Product suppliers and their customers often have one thing in common when it comes to returns: Both would prefer it if they didn’t happen. Customers don’t like having to return a product, and the supplier doesn’t like having to receive and process product returns. For the vendor, it can be a costly hassle to manage returned goods. Along with transport and handling costs there’s also customer service labour expenses and warehousing and storage costs. On top of that there’s the damage to the customer relationship if the return was made because the supplier failed to take adequate steps to avoid it.

Of course there are some circumstances where products are returned for reasons over which the supplier has no control. A customer may simply change their mind or may have discovered after they placed the order that they require fewer of the item than they originally thought. Of those situations where the vendor may have at least some responsibility for a product return, the most common ones are these:

  • Customer ordered the wrong product, quantity or size
  • Product did not match the online or catalogue description
  • Customer decided that the product is no longer wanted or needed
  • Product did not meet the customer’s expectations
  • Supplier shipped the wrong product, size or quantity

Naturally to help keep your business running smoothly and profitably, you want to keep your return rates to a minimum. How can you best achieve that? Here are some tips:

Have a clear returns policy


A clear, well thought-out returns policy can save you from unnecessary headaches and lost revenue, while also providing the opportunity to highlight your customer service strengths.

Ideally your returns policy will be one that works well for both your business and for your customers. A restrictive policy that makes it unnecessarily difficult for customers to return merchandise and receive a refund or replacement will do nothing for your reputation or for the nurturing of lifetime loyalty, while an overly‑generous policy could prove to be a drain on your financial and operational resources. The key is to strike a balance between the two.

Keep in mind that it’s more costly to acquire a new customer than to resolve an issue with an existing one, so a returns policy that includes fair terms for the customer is likely to serve you best over the long haul.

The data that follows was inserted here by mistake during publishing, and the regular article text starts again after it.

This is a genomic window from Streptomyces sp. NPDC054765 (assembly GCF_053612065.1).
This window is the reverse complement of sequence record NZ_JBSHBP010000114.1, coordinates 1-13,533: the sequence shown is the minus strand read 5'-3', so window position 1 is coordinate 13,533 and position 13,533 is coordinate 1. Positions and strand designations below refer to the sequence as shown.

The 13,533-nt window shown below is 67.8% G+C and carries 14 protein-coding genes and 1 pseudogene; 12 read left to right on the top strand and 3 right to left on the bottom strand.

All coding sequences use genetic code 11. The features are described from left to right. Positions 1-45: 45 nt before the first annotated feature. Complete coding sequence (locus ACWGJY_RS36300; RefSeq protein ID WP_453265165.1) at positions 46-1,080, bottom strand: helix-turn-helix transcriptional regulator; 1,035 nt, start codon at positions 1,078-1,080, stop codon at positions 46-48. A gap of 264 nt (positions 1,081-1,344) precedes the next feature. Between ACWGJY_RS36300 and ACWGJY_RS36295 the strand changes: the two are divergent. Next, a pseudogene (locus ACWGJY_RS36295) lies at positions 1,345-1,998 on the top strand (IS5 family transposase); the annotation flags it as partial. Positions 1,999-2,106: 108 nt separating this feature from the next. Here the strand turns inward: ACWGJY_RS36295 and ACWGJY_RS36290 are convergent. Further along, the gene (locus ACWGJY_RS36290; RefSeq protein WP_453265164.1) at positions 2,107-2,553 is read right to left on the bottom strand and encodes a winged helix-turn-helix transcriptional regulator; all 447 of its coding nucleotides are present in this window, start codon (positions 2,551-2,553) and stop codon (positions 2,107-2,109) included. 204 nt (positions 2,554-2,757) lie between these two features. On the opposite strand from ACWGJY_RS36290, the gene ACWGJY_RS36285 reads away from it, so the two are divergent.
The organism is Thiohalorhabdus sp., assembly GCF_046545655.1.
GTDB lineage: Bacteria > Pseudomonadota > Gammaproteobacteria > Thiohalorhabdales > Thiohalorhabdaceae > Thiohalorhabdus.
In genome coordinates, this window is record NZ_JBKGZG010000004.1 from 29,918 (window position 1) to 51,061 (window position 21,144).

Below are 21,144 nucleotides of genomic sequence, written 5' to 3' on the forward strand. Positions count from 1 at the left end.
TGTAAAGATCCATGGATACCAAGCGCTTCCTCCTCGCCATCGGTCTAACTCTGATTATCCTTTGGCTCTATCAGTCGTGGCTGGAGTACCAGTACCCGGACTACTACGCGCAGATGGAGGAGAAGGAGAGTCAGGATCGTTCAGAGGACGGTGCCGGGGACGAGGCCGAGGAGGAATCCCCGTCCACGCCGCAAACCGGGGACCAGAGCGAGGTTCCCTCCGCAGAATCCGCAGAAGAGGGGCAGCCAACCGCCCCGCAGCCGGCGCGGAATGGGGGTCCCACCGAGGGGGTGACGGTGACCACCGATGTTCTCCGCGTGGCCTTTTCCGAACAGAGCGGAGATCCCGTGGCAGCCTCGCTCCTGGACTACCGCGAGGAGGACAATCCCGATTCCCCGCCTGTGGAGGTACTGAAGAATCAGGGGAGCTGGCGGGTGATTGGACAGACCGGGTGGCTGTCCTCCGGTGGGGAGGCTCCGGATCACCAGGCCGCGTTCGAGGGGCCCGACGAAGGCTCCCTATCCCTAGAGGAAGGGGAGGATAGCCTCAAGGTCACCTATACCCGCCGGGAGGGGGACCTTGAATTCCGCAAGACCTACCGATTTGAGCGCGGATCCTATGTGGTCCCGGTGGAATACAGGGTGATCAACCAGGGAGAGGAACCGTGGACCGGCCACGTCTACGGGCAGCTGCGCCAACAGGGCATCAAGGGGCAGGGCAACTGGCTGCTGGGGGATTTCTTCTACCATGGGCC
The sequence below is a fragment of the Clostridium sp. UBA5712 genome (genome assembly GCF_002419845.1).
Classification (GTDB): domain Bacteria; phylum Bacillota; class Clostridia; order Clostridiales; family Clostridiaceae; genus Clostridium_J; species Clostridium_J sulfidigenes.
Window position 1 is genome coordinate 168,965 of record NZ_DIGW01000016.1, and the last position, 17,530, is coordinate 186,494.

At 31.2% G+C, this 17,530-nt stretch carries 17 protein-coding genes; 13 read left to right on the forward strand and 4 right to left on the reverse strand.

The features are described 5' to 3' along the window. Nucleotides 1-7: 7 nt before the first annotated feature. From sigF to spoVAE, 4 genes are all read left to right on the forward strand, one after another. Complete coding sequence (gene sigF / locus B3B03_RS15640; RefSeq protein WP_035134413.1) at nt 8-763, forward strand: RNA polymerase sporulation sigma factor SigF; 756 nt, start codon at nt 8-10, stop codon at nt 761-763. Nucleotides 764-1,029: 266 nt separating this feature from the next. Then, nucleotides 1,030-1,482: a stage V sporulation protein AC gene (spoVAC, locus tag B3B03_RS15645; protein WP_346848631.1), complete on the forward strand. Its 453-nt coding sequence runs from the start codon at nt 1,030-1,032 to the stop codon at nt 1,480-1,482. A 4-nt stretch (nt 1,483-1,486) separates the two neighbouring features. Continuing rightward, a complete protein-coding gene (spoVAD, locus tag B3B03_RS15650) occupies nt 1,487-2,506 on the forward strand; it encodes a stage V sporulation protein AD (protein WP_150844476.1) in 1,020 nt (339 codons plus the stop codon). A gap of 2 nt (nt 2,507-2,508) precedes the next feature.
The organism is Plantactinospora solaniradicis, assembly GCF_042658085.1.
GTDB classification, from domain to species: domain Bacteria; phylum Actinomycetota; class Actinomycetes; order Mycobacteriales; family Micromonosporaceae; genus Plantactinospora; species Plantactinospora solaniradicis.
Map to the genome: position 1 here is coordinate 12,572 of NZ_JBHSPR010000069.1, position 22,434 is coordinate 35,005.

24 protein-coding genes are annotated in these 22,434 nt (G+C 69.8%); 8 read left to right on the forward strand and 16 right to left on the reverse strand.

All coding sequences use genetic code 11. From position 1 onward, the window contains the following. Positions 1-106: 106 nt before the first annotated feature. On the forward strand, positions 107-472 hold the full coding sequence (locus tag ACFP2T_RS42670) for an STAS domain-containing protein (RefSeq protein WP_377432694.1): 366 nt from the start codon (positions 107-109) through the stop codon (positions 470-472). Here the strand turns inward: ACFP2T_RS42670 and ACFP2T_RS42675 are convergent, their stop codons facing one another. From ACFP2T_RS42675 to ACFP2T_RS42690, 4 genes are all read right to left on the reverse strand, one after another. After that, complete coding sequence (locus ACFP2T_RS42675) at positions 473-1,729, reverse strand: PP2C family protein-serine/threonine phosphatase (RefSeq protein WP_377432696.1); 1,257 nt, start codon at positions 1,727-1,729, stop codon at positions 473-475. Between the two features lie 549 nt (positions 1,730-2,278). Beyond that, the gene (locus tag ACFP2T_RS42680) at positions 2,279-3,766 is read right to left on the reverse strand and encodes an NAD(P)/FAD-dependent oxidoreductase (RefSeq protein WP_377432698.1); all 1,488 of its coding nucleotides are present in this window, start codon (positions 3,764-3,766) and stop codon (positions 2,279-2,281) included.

In terms of what to include in your returns policy, that will mostly depend on the type of industry you’re in, the logistics of your business operations and the types of products you sell. At its most basic, your policy should state what goods can and cannot be returned and for what reasons. It should also indicate the time-frame the customer should expect the return to occur within, the processes that will be put in place to affect a return as well as any shipping and handling costs that will be incurred by the customer.

While setting out your policy you should also become aware of your legal obligations. If you are unsure as to what you legally can and cannot include in your returns policy, visit the Australian Competition & Consumer Commission (ACCC) website. There you will find what you need in order to understand both your and your customers’ rights when it comes to returns, refunds and exchanges.

Once you’ve decided on terms, your policy document should be written up in simple easy‑to‑understand language. If your policy is too vague and unclear, you have a greater chance of coming out the loser if a dispute results in a resolution imposed by a third-party adjudicator.

It’s very important that you make your policy easily visible to your customers before they buy (no fine print required, thank you). For a brick‑and‑mortar business, it should be displayed prominently on the premises. For online sales, your policy should be easily seen by customers on your website before they hit the checkout button. Hiding your returns policy in obscure places will sow the seeds of distrust and could come back to bite you when the customer makes the legitimate claim that they couldn’t find it. If you are not sure where to place your policy, a link at the footer of your web store will do the job nicely.